BEIJING — A small but growing coronavirus outbreak in Beijing has set off rounds of panic buying as residents fear the Chinese capital will enter a lockdown like the one that has brought life to a standstill for almost a month in Shanghai.
Long lines have formed at Beijing grocery stores as shelves are quickly emptied. Retail and online outlets around the city have extended their opening hours in response to the surge in demand.
“I usually don’t hoard food,” said Sylvia Yin, a 28-year-old psychologist. “This time I went to the supermarket right after work, but food was out of stock: vegetables, fruits, meat, rice, all gone.”
On Monday, the number of orders tripled on the grocery-buying app Meituan Maicai, according to Beijing Daily, a state-run newspaper.
The city of more than 20 million people has reported almost 100 cases since Friday. The local government rushed to seal off residential areas with confirmed cases and ordered three rounds of mass testing this week in 11 out of 16 districts. Activities involving large crowds will be halted and residents are urged to avoid unnecessary travel out of Beijing ahead of a five-day national holiday.
Local officials warned there would be a further increase in cases but called for calm and assured residents there were sufficient food supplies.
Xinfadi, Beijing’s biggest wholesale food market, stocked 19,500 tons of vegetables on Sunday, an increase of about 14 percent compared with a day earlier, Beijing Daily said. The newspaper also reported that Dingdong Maicai, a major online food-purchasing platform, increased its stock in Beijing by five times on Tuesday.
That was not enough to ease the anxiety of some Beijing residents. Amy Chen, a 25-year-old video producer, said she started stockpiling food after Shanghai went into lockdown late last month as part of China’s “zero-Covid” policy of trying to stamp out outbreaks as soon as they arise.
“I had already stored nuts, oil, beef jerky, rice and canned food after Shanghai,” she said. “And I bought some frozen food as people started panic buying in Beijing.”
Attention is shifting to Beijing even as much of Shanghai, China’s largest city and financial center, remains on lockdown. Residents in the city of 26 million have complained of difficulties obtaining food and other daily necessities under strict measures that prevent them from leaving their housing complexes and sometimes even their apartments.
Ned Wang, a 24-year-old designer in Shanghai, said competing with millions of others for online food deliveries now takes up much of his day.
“Often you just grab whatever food is available online,” Wang said. “Meat and fruits have become luxuries.”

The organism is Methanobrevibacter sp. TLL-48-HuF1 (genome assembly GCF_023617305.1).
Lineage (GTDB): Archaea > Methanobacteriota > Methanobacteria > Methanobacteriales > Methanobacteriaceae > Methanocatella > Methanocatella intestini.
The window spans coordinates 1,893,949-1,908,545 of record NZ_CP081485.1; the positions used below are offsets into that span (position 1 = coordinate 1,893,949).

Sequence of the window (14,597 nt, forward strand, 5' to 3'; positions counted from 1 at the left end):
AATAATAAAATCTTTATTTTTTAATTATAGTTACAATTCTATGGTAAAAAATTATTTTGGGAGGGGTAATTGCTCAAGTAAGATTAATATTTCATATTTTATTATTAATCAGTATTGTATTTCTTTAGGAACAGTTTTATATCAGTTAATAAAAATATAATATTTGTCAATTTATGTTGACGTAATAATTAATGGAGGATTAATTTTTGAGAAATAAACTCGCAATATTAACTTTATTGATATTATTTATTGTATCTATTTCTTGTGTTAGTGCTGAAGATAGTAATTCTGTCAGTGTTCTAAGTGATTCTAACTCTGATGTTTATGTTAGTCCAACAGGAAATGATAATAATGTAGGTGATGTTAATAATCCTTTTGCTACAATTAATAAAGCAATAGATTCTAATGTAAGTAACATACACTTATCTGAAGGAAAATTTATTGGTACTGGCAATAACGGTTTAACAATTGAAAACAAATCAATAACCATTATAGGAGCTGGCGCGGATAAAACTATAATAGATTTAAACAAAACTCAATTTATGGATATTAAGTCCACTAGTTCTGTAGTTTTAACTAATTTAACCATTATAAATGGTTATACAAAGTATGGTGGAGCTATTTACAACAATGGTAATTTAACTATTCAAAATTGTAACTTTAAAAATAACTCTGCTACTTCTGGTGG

Videos circulating online show frustrated Shanghai residents protesting shortages with chants of “We want food” and “We don’t want to starve to death.”
Outbreaks in Shanghai and elsewhere, driven by the highly transmissible omicron variant of the virus, have challenged China’s strict approach to the pandemic, which allowed life in cities like Beijing to remain largely normal in the past two years.
On Tuesday, Shanghai reported almost 17,000 new infections, almost all of them asymptomatic, and 52 new deaths. In Beijing, cases have been found among students, tourists, diners and others who were in crowded places.
Despite sporadic outbreaks, Beijing has not experienced a full lockdown during the pandemic. Hu Xijin, a prominent online commentator and former editor of the state-run Global Times newspaper, said that is unlikely to change.
“If Beijing falls on a large scale, the impact will be unimaginable,” Hu said Monday on Weibo, China’s equivalent of Twitter. “Whether the epidemic can be effectively controlled is not only a test for Beijing, but also a test for the country.”
The city appeared somewhat calmer on Tuesday, and some residents like Xavier Chen, a university teacher, said they saw no need for panic.
“I trust the government’s official announcements and won’t stock up on food out of fear,” said Chen, 32.
His sentiments were echoed by Oleg Fu, a 32-year-old artist.
“I stocked food in previous local Covid outbreaks but didn’t manage to eat everything in the end,” Fu said. “I am not worried at all Beijing will face the same fate as Shanghai.”
Others are preparing for the worst. Pei Chen, a 29-year-old investment manager, said he had bought enough food to last him a month.
“I don’t think Beijing will be locked down, but who knows?” he said. “They also said there wouldn’t be a lockdown in Shanghai.”